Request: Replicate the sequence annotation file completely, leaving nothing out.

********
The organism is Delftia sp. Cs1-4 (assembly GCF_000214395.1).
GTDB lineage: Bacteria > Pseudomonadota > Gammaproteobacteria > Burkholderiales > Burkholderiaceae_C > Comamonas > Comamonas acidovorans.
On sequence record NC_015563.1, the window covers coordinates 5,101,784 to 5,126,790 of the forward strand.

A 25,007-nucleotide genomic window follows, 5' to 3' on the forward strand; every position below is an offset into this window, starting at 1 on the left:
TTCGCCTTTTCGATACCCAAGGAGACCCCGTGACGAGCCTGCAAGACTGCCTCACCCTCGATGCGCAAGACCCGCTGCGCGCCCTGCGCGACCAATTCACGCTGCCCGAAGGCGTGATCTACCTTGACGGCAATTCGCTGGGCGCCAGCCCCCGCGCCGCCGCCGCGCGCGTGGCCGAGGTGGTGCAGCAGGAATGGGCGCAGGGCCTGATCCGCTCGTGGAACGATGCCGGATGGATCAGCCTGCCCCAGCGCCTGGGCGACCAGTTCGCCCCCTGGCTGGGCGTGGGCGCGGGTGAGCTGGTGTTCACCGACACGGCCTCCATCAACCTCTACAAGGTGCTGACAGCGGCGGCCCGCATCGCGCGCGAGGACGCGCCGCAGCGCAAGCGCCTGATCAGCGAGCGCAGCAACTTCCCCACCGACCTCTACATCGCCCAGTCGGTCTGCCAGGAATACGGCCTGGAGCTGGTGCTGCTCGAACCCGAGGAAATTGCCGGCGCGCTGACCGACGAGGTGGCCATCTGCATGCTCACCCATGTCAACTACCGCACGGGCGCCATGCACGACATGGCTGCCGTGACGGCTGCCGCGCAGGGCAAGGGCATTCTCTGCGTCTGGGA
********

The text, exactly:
The organism is Delftia sp. Cs1-4 (assembly GCF_000214395.1).
GTDB lineage: Bacteria > Pseudomonadota > Gammaproteobacteria > Burkholderiales > Burkholderiaceae_C > Comamonas > Comamonas acidovorans.
On sequence record NC_015563.1, the window covers coordinates 5,101,784 to 5,126,790 of the forward strand.

A 25,007-nucleotide genomic window follows, 5' to 3' on the forward strand; every position below is an offset into this window, starting at 1 on the left:
TTCGCCTTTTCGATACCCAAGGAGACCCCGTGACGAGCCTGCAAGACTGCCTCACCCTCGATGCGCAAGACCCGCTGCGCGCCCTGCGCGACCAATTCACGCTGCCCGAAGGCGTGATCTACCTTGACGGCAATTCGCTGGGCGCCAGCCCCCGCGCCGCCGCCGCGCGCGTGGCCGAGGTGGTGCAGCAGGAATGGGCGCAGGGCCTGATCCGCTCGTGGAACGATGCCGGATGGATCAGCCTGCCCCAGCGCCTGGGCGACCAGTTCGCCCCCTGGCTGGGCGTGGGCGCGGGTGAGCTGGTGTTCACCGACACGGCCTCCATCAACCTCTACAAGGTGCTGACAGCGGCGGCCCGCATCGCGCGCGAGGACGCGCCGCAGCGCAAGCGCCTGATCAGCGAGCGCAGCAACTTCCCCACCGACCTCTACATCGCCCAGTCGGTCTGCCAGGAATACGGCCTGGAGCTGGTGCTGCTCGAACCCGAGGAAATTGCCGGCGCGCTGACCGACGAGGTGGCCATCTGCATGCTCACCCATGTCAACTACCGCACGGGCGCCATGCACGACATGGCTGCCGTGACGGCTGCCGCGCAGGGCAAGGGCATTCTCTGCGTCTGGGA